06/18/08 — Walnut Creek tries to avoid tax increase

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Walnut Creek tries to avoid tax increase

By Anessa Myers
Published in News on June 18, 2008 1:45 PM

Members of the Walnut Creek Village Council met Tuesday night to discuss the 2008-09 budget and look for ways to not increase taxes or water rates.

"We want to keep the tax rate at 36 cents (per $100 valuation)," Mayor Darrell Horne said -- a rate that Village Administrator Lou Cook said has stayed the same for the last five years.

And the way to do that, the council decided, was to lower its contingency and hold off on the construction of a new well until next year.

Each municipality must have a certain percentage of its budget set aside for unforeseen costs. Before, that contingency was mandated at 8 percent. But now, there is more flexibility in that percentage, which can be as low as 5 percent, Cook said.

The proposed budget included a general contingency of $68,588, but council members decided to reduce that by about $50,000 to try to alleviate some of the financial pressure that was pushing the village toward at a tax increase.

The council also decided to do away with the transferring of funds to capital improvement, which is in essence a savings account, "because if anything is left over, it goes there anyway," Horne said.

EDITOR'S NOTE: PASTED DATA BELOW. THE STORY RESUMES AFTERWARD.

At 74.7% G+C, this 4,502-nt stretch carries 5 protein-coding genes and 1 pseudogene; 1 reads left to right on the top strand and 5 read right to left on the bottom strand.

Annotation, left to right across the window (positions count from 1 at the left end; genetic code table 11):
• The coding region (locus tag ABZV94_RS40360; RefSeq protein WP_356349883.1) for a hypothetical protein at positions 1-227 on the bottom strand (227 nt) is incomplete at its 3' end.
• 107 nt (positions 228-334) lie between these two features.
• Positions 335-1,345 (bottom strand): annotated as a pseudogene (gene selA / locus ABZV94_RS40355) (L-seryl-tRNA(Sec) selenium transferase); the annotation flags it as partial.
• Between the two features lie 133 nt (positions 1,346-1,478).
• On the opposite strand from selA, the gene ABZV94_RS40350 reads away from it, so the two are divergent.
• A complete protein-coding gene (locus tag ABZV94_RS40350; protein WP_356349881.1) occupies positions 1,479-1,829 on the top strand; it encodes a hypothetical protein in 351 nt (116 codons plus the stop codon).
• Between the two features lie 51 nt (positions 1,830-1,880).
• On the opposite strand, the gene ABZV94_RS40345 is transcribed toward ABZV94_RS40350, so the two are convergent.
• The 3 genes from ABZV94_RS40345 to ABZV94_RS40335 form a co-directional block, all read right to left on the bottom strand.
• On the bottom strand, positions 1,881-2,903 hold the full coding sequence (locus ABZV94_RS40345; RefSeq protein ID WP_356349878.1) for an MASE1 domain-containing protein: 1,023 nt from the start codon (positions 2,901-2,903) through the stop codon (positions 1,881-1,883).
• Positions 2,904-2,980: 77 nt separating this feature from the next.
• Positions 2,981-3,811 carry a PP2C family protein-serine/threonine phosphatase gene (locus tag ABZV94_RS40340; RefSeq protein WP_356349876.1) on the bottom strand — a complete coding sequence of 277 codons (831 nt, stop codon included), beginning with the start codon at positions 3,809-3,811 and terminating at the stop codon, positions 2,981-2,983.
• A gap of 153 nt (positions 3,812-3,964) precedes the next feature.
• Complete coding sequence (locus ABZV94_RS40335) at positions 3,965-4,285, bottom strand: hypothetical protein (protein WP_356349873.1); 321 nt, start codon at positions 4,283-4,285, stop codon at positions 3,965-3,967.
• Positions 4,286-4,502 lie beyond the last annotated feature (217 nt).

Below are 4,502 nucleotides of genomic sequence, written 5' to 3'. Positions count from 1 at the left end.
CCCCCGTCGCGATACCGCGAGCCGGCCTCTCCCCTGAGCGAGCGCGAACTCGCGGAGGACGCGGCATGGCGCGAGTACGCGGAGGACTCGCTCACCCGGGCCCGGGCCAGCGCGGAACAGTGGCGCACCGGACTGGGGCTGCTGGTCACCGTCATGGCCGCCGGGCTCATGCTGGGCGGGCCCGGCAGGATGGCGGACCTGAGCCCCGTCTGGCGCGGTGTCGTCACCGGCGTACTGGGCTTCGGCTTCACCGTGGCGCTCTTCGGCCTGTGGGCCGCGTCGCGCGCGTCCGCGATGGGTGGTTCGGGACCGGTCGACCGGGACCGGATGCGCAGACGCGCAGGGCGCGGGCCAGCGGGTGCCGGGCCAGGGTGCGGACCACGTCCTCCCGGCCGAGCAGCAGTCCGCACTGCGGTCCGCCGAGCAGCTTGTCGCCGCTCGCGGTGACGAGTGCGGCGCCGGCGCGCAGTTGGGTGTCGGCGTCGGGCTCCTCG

Additionally, an increase in ad valorem tax revenues also will help council members keep the tax rate the same.

Due to a clerical error, the ad valorem tax line on the proposed budget incorrectly read $556,180. The actual revenue from ad valorem taxes will be $559,638, increasing the overall expected revenues to $934,468.

In an effort to cut down costs even more, council members Greg Ricker and Kathy Daniels asked Cook to take another look at several line items, including entrance improvements, shop supplies and supplies for security, to see if anything can be trimmed.

Instead of a 5-cent water rate increase, members will hold off until next year on the construction and iron removal of well No. 5 -- a well that would pump 4 1/2 times more than the current two wells combined -- and save the village $95,684.

The council decided, though, to go ahead with the permit process for the well -- a process that will likely take five months but will only have relatively minor costs associated with it -- so that next fiscal year they are prepared to begin the project.

In the meantime, if one well fails during the next year, council members said they will have to rely on the other one. If both wells fail, then the village will have to buy their water from the county, a mechanism that is already in place just in case, Cook said. That, however, would cost residents more.

"We can open the Wayne County line, but it's expensive," Cook said. "It is much cheaper for us to provide our own water."

A large part of the $934,468 spending plan -- $426,674 -- comes from administrative costs that include village manager, clerk, police and maintenance employee salaries with a 2.5 percent cost-of-living increase; general insurance and bonds; telephone; postage; office supplies; employee benefits; donations to non-profit or community organizations and programs; and travel expenses for council members.

The expenditures also include $32,000 for electricity for service at town hall, the wastewater pumping station and for all the exterior light poles throughout the village. More than $95,000 also is included for debt service on the town hall; $173,500 for services including fire, garbage, recycling, composting and mosquito control; and $55,000 for lake maintenance.

The village council will make a decision on the budget at its June 25 meeting.